One fairly significant drawback that appears to be due more to Apple than Alpine is the lack of full support for multi-touch or even fluid scrolling input. While Apple may prefer to limit multi-touch availability in order to potentially reduce driver distraction while pinching or making other gestures that require a more extended glance at the dashboard display, scrolling is a much-needed feature for areas such as lists of contacts, music, and podcasts.

    The iLX-007 clearly supports swiping input as seen in its own top-level settings (albeit with somewhat poor responsiveness), but within CarPlay users are essentially relegated to a more cumbersome method of paging through lists. A form of scroll swiping is supported on some lists such as in the Music and Messages apps, but swipes simply serve the same function as page up/down buttons and do not allow for smooth scrolling. Other apps entirely lack what would feel like natural swiping actions. Maps, for example, does not support swiping or pinching to pan or zoom maps.

    CarPlay certainly shows a lot of promise, and it will only become more useful as additional third-party apps become compatible with the feature over time. For now, however, a main obstacle is getting CarPlay into users' cars. Despite initial promises of a handful of car manufacturers shipping new vehicles equipped with CarPlay-compatible entertainment systems this year, only Ferrari appears to have met that goal as others have had to push their plans into 2015.

    Likely more important to the immediate potential success of CarPlay is the availability of aftermarket products that will allow users to retrofit their existing cars with CarPlay-enabled systems for a few hundred dollars. Alpine and Pioneer have indeed met their goals of launching CarPlay systems for their customers, and for now they are the means by which most consumers will be able to experience CarPlay in their vehicles. These aftermarket systems aren't particularly cheap, but with resellers offering lower-end models in the $450-$600 range, they are within reach of a decent number of consumers.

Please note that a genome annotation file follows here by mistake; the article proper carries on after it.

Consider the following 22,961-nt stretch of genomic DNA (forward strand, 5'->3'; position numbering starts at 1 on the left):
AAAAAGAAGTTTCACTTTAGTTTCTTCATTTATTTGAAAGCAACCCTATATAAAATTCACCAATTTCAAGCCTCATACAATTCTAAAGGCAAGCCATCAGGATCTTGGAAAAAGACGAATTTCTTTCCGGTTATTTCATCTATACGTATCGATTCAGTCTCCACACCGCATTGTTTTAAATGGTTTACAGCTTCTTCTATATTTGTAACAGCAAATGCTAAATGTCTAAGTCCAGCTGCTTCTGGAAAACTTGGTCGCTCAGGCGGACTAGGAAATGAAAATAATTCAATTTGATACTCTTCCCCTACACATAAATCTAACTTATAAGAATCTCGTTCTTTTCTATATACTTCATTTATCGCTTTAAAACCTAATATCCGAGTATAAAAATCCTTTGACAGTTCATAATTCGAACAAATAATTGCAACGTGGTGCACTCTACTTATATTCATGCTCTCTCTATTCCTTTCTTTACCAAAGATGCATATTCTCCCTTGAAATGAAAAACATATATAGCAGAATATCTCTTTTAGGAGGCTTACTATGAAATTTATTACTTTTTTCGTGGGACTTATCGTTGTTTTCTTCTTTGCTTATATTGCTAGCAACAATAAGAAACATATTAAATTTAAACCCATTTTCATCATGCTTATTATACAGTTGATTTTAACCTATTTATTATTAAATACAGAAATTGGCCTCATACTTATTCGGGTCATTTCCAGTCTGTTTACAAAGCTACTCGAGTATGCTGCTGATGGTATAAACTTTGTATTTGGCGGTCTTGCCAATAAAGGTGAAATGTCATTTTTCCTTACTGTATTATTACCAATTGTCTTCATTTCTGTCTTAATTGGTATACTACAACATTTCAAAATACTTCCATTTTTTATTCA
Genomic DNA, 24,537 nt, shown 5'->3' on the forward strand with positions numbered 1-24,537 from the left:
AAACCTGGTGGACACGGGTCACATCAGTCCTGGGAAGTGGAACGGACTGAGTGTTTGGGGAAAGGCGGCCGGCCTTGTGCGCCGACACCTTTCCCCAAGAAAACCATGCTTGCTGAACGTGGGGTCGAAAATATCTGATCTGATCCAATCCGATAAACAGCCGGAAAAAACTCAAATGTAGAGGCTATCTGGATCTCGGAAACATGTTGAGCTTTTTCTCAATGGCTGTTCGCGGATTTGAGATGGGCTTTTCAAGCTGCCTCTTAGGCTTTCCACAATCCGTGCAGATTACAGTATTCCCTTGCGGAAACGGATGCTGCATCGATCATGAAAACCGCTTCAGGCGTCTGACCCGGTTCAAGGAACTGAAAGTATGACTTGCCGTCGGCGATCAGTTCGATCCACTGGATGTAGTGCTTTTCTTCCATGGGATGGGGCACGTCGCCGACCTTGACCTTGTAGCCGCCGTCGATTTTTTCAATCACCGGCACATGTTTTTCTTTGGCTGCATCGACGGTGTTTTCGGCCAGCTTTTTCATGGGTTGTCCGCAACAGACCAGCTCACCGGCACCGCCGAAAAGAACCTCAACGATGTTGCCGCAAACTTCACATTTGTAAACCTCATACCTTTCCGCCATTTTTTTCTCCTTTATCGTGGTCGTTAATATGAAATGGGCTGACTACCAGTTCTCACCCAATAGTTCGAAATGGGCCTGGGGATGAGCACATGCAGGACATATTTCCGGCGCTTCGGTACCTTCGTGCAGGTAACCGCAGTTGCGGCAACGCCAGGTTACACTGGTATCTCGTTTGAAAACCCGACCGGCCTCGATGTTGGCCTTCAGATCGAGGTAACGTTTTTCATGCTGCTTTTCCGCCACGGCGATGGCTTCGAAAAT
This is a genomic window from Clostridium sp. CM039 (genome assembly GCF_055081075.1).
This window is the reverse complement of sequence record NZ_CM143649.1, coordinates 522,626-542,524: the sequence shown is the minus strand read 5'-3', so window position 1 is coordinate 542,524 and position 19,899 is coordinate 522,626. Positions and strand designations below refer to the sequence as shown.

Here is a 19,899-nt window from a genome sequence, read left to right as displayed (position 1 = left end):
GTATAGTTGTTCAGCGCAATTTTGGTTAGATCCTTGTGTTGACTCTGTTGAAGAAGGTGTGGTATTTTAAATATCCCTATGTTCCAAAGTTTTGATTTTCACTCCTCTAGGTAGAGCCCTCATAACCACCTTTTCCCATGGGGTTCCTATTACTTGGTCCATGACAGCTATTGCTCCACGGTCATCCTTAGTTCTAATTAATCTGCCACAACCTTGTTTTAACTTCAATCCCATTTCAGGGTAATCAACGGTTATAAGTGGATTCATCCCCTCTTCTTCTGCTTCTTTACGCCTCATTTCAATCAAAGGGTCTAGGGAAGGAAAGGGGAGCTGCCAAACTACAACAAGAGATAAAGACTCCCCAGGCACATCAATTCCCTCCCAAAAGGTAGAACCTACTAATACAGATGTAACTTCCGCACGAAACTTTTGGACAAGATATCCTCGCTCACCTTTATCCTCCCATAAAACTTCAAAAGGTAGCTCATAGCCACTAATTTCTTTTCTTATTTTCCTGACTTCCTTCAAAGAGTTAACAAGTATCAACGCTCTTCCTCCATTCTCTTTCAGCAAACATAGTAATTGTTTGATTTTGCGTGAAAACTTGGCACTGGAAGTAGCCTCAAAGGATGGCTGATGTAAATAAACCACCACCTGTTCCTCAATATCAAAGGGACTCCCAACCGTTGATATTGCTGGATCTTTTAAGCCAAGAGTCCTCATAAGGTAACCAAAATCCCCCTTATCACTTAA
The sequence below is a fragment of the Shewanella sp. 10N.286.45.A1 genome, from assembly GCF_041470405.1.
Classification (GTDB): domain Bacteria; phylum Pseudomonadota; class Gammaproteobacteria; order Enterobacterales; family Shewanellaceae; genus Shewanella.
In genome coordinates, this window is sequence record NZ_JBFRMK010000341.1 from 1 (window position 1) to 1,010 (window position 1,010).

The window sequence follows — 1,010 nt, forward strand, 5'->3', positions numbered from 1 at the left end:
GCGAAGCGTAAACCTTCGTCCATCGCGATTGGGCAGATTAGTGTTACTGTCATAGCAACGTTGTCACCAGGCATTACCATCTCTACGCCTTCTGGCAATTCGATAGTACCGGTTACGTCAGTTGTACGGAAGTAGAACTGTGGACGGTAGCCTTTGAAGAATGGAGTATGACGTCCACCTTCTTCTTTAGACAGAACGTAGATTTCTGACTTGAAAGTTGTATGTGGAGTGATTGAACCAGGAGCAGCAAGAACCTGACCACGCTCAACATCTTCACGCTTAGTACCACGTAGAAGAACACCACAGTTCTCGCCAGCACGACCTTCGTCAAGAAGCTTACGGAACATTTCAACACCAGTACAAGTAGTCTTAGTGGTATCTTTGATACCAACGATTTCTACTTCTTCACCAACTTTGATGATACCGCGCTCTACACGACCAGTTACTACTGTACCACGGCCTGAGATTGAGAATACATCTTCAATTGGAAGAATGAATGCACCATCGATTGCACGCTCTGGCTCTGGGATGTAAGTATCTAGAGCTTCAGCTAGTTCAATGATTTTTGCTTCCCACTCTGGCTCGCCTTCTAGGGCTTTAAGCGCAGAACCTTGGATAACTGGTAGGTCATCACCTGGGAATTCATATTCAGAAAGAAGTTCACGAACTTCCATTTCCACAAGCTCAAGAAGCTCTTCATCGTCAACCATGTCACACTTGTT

Article Link: Hands-On With Alpine's iLX-007 In-Dash CarPlay Entertainment System
  2. mattopotamus macrumors G5


    Jun 12, 2012
    Is this the one that lacks bluetooth? If so, that is just crazy to me. It supports carplay but is lacking bluetooth...
  3. ThunderSkunk macrumors 68030


    Dec 31, 2007
    Milwaukee Area

    Apple Maps, integrated right into your car!
  4. Chrjy macrumors 6502a


    May 19, 2010
    Gotta say it doesn't look that great...aesthetically it could definitely look better, I appreciate it is supposed to be a simple layout for obvious reasons but even so...
  5. Chris Grande macrumors regular

    Chris Grande

    Jun 17, 2003
    From what I've seen CarPlay supports natural scrolling (multitouch) but it's up to the head unit to support it. Apple built in support for crappier non multitouch (use of pagination buttons instead of scroll for example) to support more equipment.